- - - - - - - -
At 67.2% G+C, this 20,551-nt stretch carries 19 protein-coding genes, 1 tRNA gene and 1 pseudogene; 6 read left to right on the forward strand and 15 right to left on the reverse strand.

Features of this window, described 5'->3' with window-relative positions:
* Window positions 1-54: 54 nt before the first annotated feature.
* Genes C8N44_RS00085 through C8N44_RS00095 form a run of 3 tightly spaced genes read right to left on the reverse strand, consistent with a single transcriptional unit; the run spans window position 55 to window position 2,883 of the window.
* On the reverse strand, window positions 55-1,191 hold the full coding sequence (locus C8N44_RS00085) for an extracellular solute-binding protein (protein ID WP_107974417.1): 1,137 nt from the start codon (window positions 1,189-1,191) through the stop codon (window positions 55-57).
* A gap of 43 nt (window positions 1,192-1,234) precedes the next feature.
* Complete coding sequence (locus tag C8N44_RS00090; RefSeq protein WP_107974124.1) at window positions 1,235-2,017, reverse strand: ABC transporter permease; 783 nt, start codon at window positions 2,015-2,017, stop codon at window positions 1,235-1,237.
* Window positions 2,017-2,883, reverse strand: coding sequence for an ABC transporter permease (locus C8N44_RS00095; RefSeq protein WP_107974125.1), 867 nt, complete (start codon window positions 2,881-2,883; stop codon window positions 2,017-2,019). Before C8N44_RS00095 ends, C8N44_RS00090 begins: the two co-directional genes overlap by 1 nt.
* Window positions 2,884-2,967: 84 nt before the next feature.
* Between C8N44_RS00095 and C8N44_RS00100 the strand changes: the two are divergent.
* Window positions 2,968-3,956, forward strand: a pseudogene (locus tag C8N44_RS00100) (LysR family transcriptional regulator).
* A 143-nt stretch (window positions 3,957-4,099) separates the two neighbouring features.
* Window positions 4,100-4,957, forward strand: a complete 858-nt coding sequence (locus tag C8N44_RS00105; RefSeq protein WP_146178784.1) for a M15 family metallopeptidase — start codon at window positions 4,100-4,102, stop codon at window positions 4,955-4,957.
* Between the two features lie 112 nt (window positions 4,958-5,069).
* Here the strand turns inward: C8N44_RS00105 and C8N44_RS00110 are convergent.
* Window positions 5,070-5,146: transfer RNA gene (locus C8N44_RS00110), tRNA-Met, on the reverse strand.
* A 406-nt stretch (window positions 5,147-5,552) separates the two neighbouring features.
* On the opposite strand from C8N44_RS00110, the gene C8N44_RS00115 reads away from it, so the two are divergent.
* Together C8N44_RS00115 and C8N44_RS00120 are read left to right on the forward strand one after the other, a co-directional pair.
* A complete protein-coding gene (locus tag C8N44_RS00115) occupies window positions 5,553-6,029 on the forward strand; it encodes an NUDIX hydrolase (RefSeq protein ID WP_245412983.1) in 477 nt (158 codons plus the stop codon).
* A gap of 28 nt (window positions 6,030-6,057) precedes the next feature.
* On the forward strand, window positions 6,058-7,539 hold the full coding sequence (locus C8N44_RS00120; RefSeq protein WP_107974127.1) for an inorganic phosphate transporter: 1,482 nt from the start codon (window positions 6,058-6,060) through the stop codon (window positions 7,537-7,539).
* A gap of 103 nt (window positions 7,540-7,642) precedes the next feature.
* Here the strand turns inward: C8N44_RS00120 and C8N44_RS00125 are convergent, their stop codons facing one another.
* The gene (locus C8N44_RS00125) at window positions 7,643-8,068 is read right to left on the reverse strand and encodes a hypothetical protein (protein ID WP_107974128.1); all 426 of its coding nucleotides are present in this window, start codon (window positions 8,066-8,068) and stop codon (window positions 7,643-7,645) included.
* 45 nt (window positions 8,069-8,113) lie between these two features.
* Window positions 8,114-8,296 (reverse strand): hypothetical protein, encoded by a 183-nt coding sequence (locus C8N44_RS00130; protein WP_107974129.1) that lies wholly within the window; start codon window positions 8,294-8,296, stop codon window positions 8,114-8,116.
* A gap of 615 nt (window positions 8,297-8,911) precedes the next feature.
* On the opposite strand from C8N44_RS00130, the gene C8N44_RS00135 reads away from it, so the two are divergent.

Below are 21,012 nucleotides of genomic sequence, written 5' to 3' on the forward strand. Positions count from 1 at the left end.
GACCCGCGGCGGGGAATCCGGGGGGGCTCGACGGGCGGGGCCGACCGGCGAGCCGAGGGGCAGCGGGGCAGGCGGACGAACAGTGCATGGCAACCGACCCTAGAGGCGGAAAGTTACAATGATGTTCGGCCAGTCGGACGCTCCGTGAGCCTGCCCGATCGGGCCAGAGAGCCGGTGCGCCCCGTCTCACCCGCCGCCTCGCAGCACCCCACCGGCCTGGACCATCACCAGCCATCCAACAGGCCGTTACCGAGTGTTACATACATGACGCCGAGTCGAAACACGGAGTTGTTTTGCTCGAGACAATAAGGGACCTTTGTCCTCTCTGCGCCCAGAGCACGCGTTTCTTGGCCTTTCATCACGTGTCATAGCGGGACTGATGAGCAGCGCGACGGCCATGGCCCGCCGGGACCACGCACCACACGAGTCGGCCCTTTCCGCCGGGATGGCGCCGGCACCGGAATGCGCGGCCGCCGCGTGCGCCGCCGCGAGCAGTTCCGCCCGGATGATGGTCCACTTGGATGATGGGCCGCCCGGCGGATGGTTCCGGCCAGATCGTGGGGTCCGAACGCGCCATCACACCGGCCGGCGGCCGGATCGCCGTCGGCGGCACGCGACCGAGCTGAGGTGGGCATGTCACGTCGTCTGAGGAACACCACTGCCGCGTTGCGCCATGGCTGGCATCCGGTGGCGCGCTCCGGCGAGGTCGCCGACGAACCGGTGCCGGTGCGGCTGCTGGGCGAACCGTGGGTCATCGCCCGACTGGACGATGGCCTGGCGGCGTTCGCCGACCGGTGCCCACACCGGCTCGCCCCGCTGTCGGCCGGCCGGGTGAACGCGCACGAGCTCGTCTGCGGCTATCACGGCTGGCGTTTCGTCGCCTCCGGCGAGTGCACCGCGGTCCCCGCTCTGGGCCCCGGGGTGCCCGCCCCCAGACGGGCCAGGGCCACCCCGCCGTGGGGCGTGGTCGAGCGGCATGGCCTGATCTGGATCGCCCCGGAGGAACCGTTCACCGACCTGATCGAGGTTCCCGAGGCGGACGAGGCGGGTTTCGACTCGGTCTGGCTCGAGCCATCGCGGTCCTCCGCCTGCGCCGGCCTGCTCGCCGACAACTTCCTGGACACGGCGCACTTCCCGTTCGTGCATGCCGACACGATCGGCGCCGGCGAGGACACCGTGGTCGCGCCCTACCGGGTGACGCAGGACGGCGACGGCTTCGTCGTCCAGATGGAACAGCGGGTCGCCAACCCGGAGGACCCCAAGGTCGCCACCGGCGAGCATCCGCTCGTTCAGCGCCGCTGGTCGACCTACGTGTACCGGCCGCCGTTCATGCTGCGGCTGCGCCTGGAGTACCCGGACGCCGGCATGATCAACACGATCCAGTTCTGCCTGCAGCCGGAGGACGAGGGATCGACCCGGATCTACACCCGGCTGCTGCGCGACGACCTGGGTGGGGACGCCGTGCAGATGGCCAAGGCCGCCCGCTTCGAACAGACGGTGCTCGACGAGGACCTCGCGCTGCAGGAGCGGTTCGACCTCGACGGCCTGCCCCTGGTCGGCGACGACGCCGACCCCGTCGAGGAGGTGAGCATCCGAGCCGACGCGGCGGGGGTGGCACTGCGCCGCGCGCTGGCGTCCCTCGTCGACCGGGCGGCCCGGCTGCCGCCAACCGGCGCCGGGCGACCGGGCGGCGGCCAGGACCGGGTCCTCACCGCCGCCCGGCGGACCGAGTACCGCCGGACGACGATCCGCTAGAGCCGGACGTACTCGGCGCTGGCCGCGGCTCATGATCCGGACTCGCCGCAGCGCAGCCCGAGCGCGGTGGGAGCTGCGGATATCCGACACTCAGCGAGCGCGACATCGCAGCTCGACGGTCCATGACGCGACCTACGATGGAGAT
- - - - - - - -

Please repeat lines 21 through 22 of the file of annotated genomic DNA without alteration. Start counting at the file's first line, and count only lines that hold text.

* A gap of 28 nt (window positions 6,030-6,057) precedes the next feature.
* On the forward strand, window positions 6,058-7,539 hold the full coding sequence (locus C8N44_RS00120; RefSeq protein WP_107974127.1) for an inorganic phosphate transporter: 1,482 nt from the start codon (window positions 6,058-6,060) through the stop codon (window positions 7,537-7,539).